Excellent Haitian Organizations Addressing Critical Needs:
Primary Contact: Lyla Leigh, Office Administrator
Contact Email: firstname.lastname@example.org
Contact Phone: 202-628-9033
Haiti Action Committee
Primary Contact: Walter Riley
Contact Email: email@example.com
Contact Phone: 510-483-7481
Lambi Fund of Haiti
Primary Contact: Karen Ashmore, Executive Director
Contact Email: firstname.lastname@example.org
Contact Phone: US: 202-833-3713; Haiti: 509-2-245-9445
Konbit Pou Ayiti/KONPAY (Working Together for Haiti)
Primary Contact: Elise Hansen, U.S. Coordinator/Assistant Treasurer
Contact Email: email@example.com
Contact Phone: 978-335-2758
Partners In Health & Zanmi Lasante
Primary Contact: Ophelia Dahl, Executive Director
Contact Email: firstname.lastname@example.org
Contact Phone: 617-432-5256
St. Boniface Haiti Foundation
Primary Contact: Nannette M. Canniff, President/CEO
Contact Email: email@example.com
Contact Phone: 781-963-7243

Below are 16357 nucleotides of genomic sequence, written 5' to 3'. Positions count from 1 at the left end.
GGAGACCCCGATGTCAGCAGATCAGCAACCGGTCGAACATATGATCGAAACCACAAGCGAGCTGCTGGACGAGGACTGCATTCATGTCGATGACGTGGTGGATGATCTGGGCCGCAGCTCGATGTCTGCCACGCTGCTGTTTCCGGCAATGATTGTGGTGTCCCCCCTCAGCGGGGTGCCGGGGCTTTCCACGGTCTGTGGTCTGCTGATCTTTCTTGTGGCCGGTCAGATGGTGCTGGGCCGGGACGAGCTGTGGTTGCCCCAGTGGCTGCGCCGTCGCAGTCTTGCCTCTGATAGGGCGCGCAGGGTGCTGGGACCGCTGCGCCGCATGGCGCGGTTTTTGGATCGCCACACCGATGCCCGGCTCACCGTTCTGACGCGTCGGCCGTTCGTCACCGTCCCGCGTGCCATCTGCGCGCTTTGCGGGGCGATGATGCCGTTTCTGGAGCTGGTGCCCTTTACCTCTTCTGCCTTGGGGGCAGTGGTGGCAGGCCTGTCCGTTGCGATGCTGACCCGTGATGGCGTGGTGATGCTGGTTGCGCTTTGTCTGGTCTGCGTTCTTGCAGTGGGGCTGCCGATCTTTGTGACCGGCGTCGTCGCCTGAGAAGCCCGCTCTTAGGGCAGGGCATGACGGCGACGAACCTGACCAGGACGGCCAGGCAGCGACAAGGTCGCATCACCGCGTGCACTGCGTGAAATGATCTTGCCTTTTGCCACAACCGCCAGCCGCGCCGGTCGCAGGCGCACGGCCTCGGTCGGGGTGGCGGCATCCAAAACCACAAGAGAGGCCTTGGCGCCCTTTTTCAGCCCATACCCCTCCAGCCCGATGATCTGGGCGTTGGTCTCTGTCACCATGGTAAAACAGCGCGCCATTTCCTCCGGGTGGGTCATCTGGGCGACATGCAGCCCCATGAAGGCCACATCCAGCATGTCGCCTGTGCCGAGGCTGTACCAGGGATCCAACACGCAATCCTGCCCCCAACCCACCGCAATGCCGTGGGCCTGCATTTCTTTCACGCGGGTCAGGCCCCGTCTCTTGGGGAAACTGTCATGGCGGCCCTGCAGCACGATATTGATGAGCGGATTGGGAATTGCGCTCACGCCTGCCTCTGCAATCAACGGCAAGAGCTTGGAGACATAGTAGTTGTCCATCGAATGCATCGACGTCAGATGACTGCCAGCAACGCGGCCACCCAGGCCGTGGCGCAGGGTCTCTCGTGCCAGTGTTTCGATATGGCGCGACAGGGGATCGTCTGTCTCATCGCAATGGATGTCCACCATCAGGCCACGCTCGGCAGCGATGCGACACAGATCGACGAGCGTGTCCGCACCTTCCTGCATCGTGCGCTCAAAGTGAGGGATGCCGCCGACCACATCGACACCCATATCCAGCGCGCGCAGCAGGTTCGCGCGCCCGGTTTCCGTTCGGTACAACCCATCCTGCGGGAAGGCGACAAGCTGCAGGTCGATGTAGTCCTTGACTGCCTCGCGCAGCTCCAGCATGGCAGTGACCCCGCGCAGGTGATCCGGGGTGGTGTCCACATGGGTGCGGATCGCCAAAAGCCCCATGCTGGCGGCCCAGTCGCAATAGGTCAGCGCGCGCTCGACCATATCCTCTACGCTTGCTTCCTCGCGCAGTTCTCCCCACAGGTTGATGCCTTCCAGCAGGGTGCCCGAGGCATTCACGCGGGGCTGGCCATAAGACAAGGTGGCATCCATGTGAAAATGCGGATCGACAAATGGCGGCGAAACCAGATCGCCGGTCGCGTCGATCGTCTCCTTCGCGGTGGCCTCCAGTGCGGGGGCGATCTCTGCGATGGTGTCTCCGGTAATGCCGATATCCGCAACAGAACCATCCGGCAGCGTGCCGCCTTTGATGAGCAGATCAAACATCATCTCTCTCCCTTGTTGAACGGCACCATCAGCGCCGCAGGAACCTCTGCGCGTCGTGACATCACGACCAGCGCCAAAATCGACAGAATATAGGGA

Penny Fujiko Willgerodt is the Executive Director of the Prospect Hill Foundation, a family foundation established in 1959 by the late Elizabeth G. Beinecke and William S. Beinecke, then President and now retired Chairman of the Sperry and Hutchinson Company. The Prospect Hill Foundation’s mission is to advance the human experience while ensuring the well-being of the earth. She started working in philanthropy at the Ms. Foundation for Women in 1987, joined the Joyce Mertz-Gilmore Foundation as a Program Officer in 1990, and the Rockefeller Family Office in the fall of 1999 as Philanthropy Advisor, where she was part of the start-up team for Rockefeller Philanthropy Advisors and was Vice President until the fall of 2008. Throughout her career, Ms. Fujiko Willgerodt has worked with individual donors, family foundations, charitable trusts, donor advised funds, and funder collaboratives on a wide range of issues including arts and culture, gender rights, criminal justice, environmental health and conservation, security issues, sustainable development, and international human rights. She continues to serve as a Fund Advisor to two special projects at Rockefeller Philanthropy Advisors—the Gulf Coast Fund for Community Renewal and Ecological Health and the Legacy Fund of the Special Court for Sierra Leone—and is a Trustee of the Weeksville Heritage Center, a New York City cultural institution based in Brooklyn. Ms. Fujiko Willgerodt graduated cum laude from Yale College with a B.A. in East Asian Studies, and holds an M.A. in Secondary School Education from Teachers College, Columbia University.